"We cannot tolerate liturgical errors." Really? Since when? That's all we've been doing since November 30, 1969. Let Pope Paul VI explain in his own (unbelieveable) words. http://www.ewtn.com/library/PAPALDOC/P6691126.HTM

Anonymous said...

"Eco-spirituality" is novel language and easily taken to mean worship of nature. So here we go again - why did you have to use such novel and misleading language?"

Perhaps to you -- but to the 200,000 Indian farmers who have committed suicide under the pressure brought on by Western agricultural modernism (read Monsanto), "eco-spirituality" is the Archbishop's way of telling his flock not to despair. His flock recognize his voice.

Agriculture and ecology are under a serious (diabolical) and unprecedented attack and there is no traditional phrase that describes how Catholic spirituality should influence these vital aspects of God's creation.

The Archbishop's language is as novel as the problem he is addressing -- but it is not misleading, except to those who cannot see the problem.

QuantaCura01 said...

THANKS BE TO GOD!! If only we had men like this leading diocese in the United States. How we suffer in the diocese of Fresno, California.

Anonymous said...

Eco-spirituality keeps us all closer to the Eucharistic Lord. Sorry, the Lord incarnated wanted to reconcile whole universe not just 'man'. How does the Bishop forget about the renewal of whole person in the catholic church. If a person want to be a blessing he or she has to be rooted in the nature.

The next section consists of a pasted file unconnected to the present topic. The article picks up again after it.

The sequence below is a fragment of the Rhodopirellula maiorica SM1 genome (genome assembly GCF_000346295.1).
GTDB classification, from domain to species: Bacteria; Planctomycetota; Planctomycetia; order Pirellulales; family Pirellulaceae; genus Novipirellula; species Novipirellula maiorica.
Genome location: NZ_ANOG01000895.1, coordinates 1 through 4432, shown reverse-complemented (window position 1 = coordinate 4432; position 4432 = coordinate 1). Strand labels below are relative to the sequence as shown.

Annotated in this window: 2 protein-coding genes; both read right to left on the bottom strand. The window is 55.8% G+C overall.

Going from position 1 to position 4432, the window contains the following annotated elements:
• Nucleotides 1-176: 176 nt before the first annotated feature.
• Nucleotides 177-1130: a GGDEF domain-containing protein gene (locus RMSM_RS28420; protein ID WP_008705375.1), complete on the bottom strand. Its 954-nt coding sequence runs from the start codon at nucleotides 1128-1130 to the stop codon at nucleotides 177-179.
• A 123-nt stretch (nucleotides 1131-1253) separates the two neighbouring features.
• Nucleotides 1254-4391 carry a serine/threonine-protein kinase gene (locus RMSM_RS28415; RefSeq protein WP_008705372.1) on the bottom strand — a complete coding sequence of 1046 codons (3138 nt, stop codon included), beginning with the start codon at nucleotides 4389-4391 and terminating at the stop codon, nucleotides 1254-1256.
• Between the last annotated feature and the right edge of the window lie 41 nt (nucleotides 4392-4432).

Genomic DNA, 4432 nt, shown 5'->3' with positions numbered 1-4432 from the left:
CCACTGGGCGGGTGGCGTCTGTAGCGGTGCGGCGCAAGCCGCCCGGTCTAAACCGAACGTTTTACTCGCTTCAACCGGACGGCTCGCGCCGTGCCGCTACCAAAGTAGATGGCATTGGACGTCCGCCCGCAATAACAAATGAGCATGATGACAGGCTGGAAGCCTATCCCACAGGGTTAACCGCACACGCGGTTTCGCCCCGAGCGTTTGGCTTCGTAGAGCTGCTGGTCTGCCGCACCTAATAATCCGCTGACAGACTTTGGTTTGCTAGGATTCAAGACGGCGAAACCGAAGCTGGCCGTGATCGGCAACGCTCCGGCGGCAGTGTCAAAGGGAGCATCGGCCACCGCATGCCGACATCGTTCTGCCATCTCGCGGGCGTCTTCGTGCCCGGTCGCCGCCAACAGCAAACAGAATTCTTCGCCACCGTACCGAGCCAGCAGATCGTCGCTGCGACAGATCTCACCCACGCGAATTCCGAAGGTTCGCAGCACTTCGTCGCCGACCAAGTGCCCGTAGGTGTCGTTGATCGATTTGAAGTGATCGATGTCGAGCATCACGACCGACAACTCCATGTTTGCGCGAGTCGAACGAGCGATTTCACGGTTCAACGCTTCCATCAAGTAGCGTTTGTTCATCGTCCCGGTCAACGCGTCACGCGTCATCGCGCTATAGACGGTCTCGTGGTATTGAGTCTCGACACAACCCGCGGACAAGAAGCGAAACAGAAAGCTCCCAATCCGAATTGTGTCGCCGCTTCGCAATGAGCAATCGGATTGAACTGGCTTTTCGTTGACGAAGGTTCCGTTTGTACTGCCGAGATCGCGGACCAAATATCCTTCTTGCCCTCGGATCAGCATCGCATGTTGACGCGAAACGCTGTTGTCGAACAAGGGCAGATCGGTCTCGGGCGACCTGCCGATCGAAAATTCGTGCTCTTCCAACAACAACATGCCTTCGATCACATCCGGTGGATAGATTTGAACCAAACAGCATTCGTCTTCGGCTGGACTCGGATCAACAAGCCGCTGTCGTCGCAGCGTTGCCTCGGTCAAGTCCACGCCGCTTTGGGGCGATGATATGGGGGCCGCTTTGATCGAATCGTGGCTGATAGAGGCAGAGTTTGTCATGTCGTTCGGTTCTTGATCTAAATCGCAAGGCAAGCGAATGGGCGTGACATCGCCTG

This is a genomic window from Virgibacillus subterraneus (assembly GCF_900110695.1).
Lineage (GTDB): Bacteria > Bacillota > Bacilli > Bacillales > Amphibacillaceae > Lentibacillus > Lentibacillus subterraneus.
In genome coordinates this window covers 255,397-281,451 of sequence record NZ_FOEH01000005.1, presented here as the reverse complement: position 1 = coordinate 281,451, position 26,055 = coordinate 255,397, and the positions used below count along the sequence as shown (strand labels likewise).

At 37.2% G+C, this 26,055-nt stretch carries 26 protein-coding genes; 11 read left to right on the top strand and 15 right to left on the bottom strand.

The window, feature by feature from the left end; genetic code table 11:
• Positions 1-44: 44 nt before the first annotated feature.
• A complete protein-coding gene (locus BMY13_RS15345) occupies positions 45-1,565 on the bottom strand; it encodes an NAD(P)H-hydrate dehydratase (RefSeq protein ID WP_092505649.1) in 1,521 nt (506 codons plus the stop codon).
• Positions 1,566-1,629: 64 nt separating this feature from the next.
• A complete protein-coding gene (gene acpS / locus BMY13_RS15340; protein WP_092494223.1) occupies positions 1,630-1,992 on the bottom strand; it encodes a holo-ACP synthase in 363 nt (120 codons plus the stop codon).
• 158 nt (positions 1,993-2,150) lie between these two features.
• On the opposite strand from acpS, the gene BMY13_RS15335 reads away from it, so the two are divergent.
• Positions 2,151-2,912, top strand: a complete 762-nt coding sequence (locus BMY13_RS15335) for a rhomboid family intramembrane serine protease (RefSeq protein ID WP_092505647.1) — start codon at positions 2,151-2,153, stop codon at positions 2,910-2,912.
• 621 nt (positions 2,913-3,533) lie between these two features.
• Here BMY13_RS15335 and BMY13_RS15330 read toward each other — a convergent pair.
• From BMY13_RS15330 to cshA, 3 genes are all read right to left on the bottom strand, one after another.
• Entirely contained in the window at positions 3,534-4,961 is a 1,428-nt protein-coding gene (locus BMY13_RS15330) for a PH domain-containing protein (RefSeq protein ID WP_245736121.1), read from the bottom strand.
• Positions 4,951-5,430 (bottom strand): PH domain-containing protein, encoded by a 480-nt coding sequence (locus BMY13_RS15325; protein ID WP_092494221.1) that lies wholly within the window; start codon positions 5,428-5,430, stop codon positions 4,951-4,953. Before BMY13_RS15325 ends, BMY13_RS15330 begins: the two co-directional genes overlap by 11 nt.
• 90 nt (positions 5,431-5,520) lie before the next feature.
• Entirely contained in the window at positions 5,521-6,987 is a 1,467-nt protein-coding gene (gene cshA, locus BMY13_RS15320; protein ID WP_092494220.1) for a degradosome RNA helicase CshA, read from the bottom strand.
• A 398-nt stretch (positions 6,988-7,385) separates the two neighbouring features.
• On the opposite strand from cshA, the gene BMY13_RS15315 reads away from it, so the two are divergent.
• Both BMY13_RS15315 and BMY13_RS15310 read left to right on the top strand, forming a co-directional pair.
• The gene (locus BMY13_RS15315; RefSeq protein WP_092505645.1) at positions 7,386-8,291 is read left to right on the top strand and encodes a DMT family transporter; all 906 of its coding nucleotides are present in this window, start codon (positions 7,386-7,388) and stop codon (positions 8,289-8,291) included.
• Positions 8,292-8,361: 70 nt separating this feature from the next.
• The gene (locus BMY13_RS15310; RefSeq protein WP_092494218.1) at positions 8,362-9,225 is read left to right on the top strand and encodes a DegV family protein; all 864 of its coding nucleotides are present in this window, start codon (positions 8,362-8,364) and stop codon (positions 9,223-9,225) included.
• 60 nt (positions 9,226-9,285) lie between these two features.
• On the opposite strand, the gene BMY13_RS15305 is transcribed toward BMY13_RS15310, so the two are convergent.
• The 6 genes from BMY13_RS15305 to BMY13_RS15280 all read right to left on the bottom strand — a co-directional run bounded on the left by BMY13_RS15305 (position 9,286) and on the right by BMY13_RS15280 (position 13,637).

Rev. Kapoo said...

Eucharist - Thanksgiving. Jesus, took, bless and broke and shared. Does this circular help readers to do so. I appriciate the courage of the bishop. Lets work for a better world.

Mar said...

What about the explicit statements from both Pope John XXIII and Pope Paul VI that the Council was *not* a dogmatic one? Do not their words carry any weight?

And what about the words of the present Holy Father when he was Cardinal Prefect of the Supreme Sacred Congregation of the Holy Office (Doctrine of the Faith)?
"The truth is that this particular council defined no dogma at all, and deliberately chose to remain on a modest level, as a merely pastoral council; and yet many treat it as though it had made itself into a sort of superdogma which takes away the importance of all the rest." - Cardinal Joseph Ratzinger, now Pope Benedict XVI given July 13, 1988, in Santiago, Chile.

As regards being 'classified as dogmatic constitutions', in the case of Lumen Gentium in particular there was so much confusion that pope Paul VI had to add a Nota Praevia to it in order to clarify the matter, which said in part: “In view of the conciliar